California reaming

While Dick Cheney continues to blame the state's energy crisis on its Democratic governor, President Bush makes a rare visit. Can the oil patch kids ever solve their California problem?

Published May 28, 2001 4:35PM (EDT)

On the eve of President Bush's first post-election visit to California, relations between the White House and the state's political establishment have never been worse. Vice President Dick Cheney has painted Californians as granola-eating conservationists whose fear of building new power plants caused their current energy crisis. In turn, Gov. Gray Davis' senior strategist Garry South has savaged Bush and Cheney's home state, saying "Texas ain't exactly Shangri-La ... We have about as much in common with Midland, Texas, as we have with the moon," in a caustic reference to the president's oil-patch hometown.

But whatever Bush and Cheney's intentions, they may have given Davis an enormous political gift by escalating their anti-California rhetoric. The governor was facing rising criticism from the right and left for his handling of the energy mess. Now Californians are increasingly laying the blame for the crisis on Texas.

A new Field Poll shows that Californians place more blame at the feet of out-of-state energy providers -- read: Texas energy companies -- and President Bush for the current crisis than Gov. Davis. But numbers from the Public Policy Institute of California show Davis' approval ratings have dropped to 46 percent from 63 percent in January. Strikingly, Bush's 57 percent approval rating among Californians is higher than Davis', according to the PPIC poll.

Meanwhile, the caricature of the Californian as tree-hugging crybaby is beginning to appear in more and more columns and editorial pages nationwide, but especially in Texas. "California politicians blundered when they devised a deregulation scheme that capped consumer prices but encouraged wholesale prices to soar," the Houston Chronicle editorialized last week. "They have no more right to blame Texas for California's high electricity costs than Texans have a right to ask California to cap the price of movie tickets and video sales and rentals."

But plenty of salvos are being volleyed in the opposite direction. A recent Los Angeles Times editorial slammed the president's energy plan. "Both President Bush and Vice President Cheney are Texas oil patch veterans, which may explain, if not excuse, their backward-thinking energy policy ideas," the staff editorial railed.

Columnist Richard Rodriguez called for a virtual cease-fire last week, claiming that "a culture war is raging between America's two most populous states. It's California versus Texas, and neither side, at the moment, seems to be winning."

So when Bush the Texan travels to California this week, the media will be watching closely. California is hostile territory for Bush, and he is worried enough about the visit that he reportedly invited Sen. John McCain, R-Ariz., to chaperone the trip -- an offer McCain respectfully declined. So Bush will have to go it alone, following some harsh words from his vice president about the state's Democratic governor.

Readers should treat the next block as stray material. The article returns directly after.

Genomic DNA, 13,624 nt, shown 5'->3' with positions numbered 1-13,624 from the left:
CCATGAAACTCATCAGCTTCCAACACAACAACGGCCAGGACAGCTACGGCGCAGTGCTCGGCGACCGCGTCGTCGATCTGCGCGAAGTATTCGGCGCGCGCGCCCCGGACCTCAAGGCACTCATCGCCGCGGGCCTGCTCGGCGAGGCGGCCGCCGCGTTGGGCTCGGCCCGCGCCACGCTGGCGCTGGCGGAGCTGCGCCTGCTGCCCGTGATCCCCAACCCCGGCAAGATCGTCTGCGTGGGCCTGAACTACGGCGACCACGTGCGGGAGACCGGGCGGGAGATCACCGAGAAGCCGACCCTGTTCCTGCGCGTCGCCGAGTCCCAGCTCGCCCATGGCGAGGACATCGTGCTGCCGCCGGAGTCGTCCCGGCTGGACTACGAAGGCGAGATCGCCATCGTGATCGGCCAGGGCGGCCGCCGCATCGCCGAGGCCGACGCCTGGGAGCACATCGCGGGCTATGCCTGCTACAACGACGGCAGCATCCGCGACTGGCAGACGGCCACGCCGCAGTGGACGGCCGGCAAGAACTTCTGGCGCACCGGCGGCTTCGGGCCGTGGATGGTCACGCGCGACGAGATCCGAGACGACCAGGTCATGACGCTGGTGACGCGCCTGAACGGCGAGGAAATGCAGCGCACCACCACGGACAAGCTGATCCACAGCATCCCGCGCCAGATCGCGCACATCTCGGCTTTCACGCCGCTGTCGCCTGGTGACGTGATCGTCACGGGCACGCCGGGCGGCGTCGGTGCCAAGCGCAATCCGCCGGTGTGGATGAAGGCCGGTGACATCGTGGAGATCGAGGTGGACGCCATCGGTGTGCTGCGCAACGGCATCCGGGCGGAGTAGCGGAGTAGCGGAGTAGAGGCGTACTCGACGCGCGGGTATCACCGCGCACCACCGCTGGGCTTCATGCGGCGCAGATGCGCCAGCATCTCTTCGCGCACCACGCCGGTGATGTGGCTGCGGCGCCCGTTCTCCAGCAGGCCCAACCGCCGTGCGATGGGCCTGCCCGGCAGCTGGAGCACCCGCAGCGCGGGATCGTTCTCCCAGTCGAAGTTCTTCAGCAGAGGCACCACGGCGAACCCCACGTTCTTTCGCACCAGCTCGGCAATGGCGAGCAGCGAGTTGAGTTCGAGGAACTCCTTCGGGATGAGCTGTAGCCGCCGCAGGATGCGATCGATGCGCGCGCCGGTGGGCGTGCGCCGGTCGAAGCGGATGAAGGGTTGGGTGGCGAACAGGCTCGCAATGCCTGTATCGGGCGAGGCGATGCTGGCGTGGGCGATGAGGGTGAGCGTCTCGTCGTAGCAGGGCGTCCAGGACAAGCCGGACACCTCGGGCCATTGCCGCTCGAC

Cheney criticized the state just over a week ago for its "harebrained" deregulation scheme, and basically told the state to fix the problem on its own. "What's happened in California, I would argue, is they've taken the route of saying, 'Well, we can conserve our way out of the problem ... We don't have to produce any more power.' So they haven't built any electric power plants in the last 10 years in California, and today they've got rolling blackouts," Cheney stated in an interview with CNN's John King.

Davis in turn sharpened his attacks on Bush's friends in the energy business and at the federal government. "We are literally in a war with energy companies who are price gouging us," Davis told the Associated Press after Bush laid out his energy plan. "Many of those companies are in Texas. Mr. President, you didn't create this problem, but you are the only one who can solve it." These are the same companies that Davis has so lovingly referred to in the past as "the biggest snakes in the world."

Bush and Davis are expected to meet sometime during the president's 48-hour sojourn to the state this week, but burying the hatchet didn't seem to be on the agenda as Davis' allies are still obviously reeling from Cheney's comments.

"I sat there in stunned disbelief," said South, responding to Cheney's comments. "It is way below the vice president of the United States to puke all over a sitting governor of any state, of either party."

Clearly, Davis has ratcheted up his rhetoric since Bush unveiled his energy plan earlier this month. Since then, the California governor has returned to the finger-pointing he began in his State of the State address in January, when he laid the bulk of the power crisis at the feet of "out-of-state profiteers," and blasted the Federal Energy Regulatory Commission, saying "it has shirked its responsibility to protect rate payers from this legalized highway robbery."